Barns and their many uses
Listening to the scripture of the birth of Jesus during this Christmas season, I felt again what a beautiful story it is. It seems to me that if you’ve ever given birth, it is all the more awesome that baby Jesus was born in a manger.
The barn on the farm where I grew up had a manger, so I understand what that means, except that manger was part of the lower level of the barn, not free-standing like the one at Bethlehem. Our manger was much longer and was next to a pen inside the barn so we could put hay–thrown down from the hay mow just above–in the manger for the animals in the pen.
My favorite feature of the manger, though, was the litters of kittens generally found there, often more than one, depending on the season of the year. While the mother cats were easy enough to find in the manger, it was their kittens that we hoped to discover without disturbing them too much.
That barn was nothing spectacular, as barns go, and it’s gone now, but its design was functional and efficient. It was where we bottle-fed stubborn Holstein calves and my dad milked Holstein cows while the cats waited patiently in the milk house for their share of the fresh milk. Later the milking parlor was converted to farrowing pigs.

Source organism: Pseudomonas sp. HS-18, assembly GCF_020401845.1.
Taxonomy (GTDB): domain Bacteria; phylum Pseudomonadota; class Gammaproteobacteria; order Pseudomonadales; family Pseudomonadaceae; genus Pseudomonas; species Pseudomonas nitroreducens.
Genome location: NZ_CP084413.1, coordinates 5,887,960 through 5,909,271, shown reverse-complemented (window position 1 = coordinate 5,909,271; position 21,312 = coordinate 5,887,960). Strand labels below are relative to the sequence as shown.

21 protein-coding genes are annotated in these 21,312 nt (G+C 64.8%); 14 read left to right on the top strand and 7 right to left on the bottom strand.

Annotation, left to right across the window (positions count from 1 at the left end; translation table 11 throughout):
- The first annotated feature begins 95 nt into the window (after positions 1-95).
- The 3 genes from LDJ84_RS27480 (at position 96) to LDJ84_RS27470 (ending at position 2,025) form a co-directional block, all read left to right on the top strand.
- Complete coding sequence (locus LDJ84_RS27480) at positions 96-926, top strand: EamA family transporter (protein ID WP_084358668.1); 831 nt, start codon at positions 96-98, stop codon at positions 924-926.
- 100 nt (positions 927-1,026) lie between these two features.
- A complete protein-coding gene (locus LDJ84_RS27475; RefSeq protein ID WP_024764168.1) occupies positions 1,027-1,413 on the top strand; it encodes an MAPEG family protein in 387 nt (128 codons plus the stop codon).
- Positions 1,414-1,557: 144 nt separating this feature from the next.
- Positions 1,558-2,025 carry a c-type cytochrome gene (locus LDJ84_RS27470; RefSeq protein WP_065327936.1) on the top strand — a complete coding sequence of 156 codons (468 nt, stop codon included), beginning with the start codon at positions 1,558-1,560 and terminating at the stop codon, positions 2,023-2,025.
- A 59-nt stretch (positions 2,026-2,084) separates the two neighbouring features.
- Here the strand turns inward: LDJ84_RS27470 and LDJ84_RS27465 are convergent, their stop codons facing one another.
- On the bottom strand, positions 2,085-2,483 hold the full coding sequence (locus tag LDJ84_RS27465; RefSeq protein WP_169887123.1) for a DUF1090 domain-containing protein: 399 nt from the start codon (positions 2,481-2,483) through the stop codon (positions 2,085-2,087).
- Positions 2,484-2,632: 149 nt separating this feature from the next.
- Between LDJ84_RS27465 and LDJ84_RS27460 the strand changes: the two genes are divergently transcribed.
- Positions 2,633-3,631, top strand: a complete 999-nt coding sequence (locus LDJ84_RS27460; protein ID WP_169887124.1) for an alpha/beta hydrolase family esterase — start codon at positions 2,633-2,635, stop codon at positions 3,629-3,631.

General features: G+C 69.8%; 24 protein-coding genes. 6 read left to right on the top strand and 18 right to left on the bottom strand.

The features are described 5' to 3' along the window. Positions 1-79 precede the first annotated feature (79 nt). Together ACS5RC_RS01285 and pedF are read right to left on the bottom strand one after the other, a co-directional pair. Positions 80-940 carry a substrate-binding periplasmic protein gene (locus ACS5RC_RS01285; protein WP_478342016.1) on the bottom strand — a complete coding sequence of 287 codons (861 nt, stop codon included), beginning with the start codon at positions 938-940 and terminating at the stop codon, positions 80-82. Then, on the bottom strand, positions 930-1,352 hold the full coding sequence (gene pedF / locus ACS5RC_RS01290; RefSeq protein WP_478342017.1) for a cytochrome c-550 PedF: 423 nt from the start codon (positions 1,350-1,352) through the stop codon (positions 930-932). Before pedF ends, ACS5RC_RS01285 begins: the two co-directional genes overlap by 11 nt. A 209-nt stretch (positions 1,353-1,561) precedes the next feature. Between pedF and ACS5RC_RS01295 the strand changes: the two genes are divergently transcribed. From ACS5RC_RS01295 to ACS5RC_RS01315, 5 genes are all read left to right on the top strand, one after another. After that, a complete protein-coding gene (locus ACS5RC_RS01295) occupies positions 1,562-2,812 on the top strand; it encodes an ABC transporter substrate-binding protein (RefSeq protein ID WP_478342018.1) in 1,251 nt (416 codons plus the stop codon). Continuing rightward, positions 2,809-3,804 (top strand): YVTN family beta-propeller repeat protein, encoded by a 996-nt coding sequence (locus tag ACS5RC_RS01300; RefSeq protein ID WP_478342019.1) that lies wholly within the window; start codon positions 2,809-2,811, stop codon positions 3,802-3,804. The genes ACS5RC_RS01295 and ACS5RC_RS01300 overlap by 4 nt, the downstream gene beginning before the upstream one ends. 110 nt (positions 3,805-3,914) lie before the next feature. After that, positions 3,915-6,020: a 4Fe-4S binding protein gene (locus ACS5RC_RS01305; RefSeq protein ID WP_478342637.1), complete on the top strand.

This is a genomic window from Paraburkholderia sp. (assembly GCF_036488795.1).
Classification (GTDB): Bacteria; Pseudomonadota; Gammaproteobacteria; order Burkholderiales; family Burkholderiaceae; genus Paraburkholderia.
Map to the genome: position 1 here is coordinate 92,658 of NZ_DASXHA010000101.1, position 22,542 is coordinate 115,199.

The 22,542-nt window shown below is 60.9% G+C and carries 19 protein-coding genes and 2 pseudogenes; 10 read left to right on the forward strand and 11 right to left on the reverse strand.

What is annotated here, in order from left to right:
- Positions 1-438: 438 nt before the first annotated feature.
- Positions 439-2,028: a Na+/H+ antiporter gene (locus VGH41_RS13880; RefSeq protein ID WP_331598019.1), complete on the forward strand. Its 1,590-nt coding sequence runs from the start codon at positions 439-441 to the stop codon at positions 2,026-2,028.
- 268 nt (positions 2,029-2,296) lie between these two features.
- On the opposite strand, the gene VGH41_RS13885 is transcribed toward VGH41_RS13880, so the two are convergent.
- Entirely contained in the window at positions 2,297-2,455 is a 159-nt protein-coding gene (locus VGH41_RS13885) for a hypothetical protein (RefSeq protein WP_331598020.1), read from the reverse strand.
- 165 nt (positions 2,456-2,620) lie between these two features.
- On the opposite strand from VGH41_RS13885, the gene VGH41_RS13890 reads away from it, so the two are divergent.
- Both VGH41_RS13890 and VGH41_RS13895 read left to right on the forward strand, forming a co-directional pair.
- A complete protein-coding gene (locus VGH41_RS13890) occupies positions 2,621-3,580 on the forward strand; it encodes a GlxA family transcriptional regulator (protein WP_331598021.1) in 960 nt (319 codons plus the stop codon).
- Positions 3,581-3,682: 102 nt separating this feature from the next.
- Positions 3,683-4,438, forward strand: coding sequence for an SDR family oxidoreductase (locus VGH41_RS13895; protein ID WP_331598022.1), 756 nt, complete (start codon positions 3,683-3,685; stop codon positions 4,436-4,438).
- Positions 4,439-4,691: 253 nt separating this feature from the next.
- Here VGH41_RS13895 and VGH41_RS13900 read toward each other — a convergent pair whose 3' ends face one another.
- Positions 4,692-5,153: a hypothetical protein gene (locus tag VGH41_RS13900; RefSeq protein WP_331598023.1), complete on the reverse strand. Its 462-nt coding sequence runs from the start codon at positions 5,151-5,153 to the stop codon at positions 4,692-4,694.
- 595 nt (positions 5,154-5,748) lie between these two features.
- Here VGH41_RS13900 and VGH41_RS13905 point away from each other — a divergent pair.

I saw plenty of barns as I crossed several Midwestern states on Interstate 80 during the recent holiday run. Not on every farm, of course. Although we’re losing barns that aren’t being replaced, they aren’t extinct as far as I can tell. Tracking them on the farms along the interstate is certainly a much better way to ease the boredom of a long drive than counting the semi-trucks and billboards along the way.
There are many styles of traditional barns, built for what was needed on the farm at the time. I found that the first round barn was built in Iowa in 1867, and there are still several polyganol barns in Iowa. (In case you don’t know, that’s a barn with 16 sides.) It’s interesting that the owner would put up such an intricately designed building more than a century ago, without the modern tools and technology we have today.
It seems like Iowa is doing pretty well in keeping our barns, as I noticed on my last trip. It wasn’t unusual to see a barn dressed up with a barn quilt, either. Just like people, some barns are built for work and others more for show, like the ones that have been renovated to host dances and wedding receptions and even weddings.
I wonder what the builders of those barns would think about that if they knew how their barns may be used now.